For full context, see here: https://www.docdroid.net/XIK9pCk/img-20171020-0001-new.pdf#page=2

The sentence in question is taken from the very last two lines on page 2 of the PDF: ええ、ありますね。かならずしもうるさいチャイムやベルのおかげだとは思いませんけど。

I think that the person here basically wants to say

"because of the chime and announcement, I don't always do not think it is annoying."

My biggest problem though is that おかげで/おかげだ is used. I just learned in my textbook that this is used when CAUSE X has lead to POSITIVE RESULT Y. I get that the speaker, in case I understood this correctly, wants to conceal his/her negative opinion. But I feel very very unsure about this interpretation of mine ^^ Since I learned that おかげで/だ is used in positive contexts, I fear that it won't possible to use it inside a negative statement, unless irony is at play here. But I've no experience with irony in japanese so far...^^

Here's my full translation: (Very literal) "Yes. It sure is. But I do not always not think that (="that" due to と思います) because annoying chime and announcement."

(more paraphrasing) "Yes. It sure is. But I do not always not think so (= "I sometimes don't think of it in its function as a safety measure" see the pretext) due to the annoying chime and announcements."

I couldn't find a way to integrate the THAT in "I think that...". It never works because the clause it relates to is a causal clause at the same time. At least if I understood おかげで/だ correctly.


You have to look on the context, what she is actually talking about. This is given by the question asked to her in the sentence before.



Translating gives: Chime? Ah, the departure bell. It might have the property of (ところ, here could refer both to physical places, or to more abstract "places", that is "parts"/"properties" of the chime itself) being a bit loud, but don't you think that there is safety (meaning safety is good, in Japanese you literally say there is a property of safety, 安全=safety, 性=property, ある=there is) in Japanese transportation?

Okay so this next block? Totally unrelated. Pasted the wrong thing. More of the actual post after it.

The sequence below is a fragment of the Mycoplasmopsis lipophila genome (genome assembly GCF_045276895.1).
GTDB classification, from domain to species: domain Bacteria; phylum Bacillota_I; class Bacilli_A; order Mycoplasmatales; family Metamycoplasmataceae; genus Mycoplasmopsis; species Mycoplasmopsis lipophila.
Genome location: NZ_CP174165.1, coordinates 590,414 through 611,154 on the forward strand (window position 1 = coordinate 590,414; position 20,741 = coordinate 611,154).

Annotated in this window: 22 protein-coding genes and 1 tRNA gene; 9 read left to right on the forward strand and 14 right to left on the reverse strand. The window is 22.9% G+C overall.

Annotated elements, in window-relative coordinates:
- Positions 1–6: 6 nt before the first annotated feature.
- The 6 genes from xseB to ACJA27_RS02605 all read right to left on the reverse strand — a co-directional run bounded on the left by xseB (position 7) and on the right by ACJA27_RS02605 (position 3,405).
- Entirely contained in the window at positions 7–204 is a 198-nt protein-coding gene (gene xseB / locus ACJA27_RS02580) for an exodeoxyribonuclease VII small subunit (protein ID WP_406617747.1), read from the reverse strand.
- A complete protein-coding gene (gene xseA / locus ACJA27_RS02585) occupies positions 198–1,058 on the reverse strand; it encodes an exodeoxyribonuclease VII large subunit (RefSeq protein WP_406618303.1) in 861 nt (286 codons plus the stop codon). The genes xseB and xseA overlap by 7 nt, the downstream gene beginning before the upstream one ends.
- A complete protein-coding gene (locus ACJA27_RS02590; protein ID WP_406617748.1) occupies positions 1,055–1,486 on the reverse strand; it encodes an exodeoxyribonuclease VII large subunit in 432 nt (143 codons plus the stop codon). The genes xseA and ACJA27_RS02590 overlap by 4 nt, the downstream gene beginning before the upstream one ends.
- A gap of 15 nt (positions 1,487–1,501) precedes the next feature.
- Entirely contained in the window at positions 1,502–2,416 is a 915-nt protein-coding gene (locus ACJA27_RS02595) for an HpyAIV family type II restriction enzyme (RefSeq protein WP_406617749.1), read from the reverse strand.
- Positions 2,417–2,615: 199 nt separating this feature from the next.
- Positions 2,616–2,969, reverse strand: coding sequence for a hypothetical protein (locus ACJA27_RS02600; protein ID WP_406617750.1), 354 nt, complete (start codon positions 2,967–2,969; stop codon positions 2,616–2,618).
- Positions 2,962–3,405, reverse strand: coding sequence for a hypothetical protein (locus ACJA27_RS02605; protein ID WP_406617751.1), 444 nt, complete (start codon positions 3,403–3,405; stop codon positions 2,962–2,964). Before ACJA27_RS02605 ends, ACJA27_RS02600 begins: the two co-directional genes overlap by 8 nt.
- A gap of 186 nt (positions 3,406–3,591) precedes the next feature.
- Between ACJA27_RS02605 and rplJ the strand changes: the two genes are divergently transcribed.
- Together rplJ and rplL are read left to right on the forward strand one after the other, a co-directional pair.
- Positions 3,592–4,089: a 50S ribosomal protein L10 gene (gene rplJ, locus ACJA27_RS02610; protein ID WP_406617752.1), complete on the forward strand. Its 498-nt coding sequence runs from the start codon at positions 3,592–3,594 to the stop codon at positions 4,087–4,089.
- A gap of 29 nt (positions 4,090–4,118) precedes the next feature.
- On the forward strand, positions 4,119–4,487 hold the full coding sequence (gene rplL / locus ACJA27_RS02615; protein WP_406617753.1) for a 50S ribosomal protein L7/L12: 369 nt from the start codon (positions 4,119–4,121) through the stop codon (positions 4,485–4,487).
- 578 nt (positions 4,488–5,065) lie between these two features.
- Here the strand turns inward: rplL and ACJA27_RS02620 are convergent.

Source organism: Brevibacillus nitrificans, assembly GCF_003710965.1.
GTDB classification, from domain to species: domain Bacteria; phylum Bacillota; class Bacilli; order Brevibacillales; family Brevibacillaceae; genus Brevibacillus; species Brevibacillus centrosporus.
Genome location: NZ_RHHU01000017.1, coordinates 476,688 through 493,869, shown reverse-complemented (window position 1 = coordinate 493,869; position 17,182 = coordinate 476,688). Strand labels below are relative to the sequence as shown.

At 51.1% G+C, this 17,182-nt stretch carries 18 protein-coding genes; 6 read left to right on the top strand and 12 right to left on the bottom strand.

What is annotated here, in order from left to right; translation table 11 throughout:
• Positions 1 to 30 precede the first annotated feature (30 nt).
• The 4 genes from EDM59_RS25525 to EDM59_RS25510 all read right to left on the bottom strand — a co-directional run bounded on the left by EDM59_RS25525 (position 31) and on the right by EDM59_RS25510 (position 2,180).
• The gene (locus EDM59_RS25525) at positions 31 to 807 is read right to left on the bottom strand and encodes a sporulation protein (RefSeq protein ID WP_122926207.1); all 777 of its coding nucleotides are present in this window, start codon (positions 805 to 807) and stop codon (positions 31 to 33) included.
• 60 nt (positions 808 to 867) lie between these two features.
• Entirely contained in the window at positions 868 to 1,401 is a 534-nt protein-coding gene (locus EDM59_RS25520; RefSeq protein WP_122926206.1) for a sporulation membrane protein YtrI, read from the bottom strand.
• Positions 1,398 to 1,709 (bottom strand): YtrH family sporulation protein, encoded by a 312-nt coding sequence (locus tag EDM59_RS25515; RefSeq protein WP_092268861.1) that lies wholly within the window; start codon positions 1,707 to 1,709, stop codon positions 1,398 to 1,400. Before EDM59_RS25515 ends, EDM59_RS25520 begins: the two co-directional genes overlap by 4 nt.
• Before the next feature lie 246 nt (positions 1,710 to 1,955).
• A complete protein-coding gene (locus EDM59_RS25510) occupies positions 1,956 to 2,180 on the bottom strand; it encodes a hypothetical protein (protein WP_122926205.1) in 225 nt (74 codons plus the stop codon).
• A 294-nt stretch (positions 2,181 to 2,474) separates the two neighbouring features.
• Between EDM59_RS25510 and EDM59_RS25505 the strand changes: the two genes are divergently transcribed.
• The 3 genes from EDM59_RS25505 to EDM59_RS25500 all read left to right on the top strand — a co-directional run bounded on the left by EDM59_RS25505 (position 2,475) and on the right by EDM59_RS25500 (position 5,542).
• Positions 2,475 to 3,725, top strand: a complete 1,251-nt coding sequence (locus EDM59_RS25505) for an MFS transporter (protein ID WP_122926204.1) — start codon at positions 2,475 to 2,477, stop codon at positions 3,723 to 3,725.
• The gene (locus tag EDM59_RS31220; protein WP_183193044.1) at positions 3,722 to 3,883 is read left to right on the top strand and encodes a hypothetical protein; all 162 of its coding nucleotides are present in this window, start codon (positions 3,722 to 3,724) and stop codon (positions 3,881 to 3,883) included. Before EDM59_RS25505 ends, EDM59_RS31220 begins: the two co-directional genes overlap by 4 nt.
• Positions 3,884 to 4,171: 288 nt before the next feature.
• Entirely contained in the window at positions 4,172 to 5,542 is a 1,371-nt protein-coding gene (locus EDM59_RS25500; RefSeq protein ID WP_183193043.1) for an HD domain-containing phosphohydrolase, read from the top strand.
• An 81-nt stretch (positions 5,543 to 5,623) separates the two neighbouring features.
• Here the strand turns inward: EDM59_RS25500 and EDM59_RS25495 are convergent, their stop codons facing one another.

Yea, there is. But I do not necessarily think it is (only) thanks to the loud chimes or announcements.

As you can see, the answer refers to the question regarding safety in Japanese transportation.

Let's split the sentence up: 必ずしもうるさいチャイムやアナウンスのおかげだとは思いませんけど。


1 必ずしも - not necessarily

2 うるさいチャイムやアナウンスのおかげ - thanks to loud chime/announcement

3 だとは - topic marker

4 思いません - do not think

5 けど - but

5 and 4 should be straight forward, gives the start of the sentence in English: But, I do not think

Next, 3 comes directly after 2, meaning that 2 is the topic of the sentence, which we understand must be an object. If we for a moment ignore 1, we thus have the sentence: But, I do not think thanks to the chime

What we are missing is the context. Since we were just asked a question we know what the context is: there is safety in Japanese transportation, if we denote this as "it" as one does in English, contrary to Japanese where it is just implied, we thus get: But, I do not think it is thanks to the chime

The last part is to add the "uncertainty" 1 (not necessarily) in the sentence, => But, I do not necessarily think it is thanks to the chime

The phrase 必ずしも 。。。 V~ない comes in this form, such that the sentence opens with "not necessarily" and then ends with a negative verb to which it is connected.

EDIT I would also like to point out that there is no actual double negation in the sentence. 必ずしも is used in negative contexts and that is probably why the translation of it adds a "not", but the actual negation will come from the verb in the sentence.

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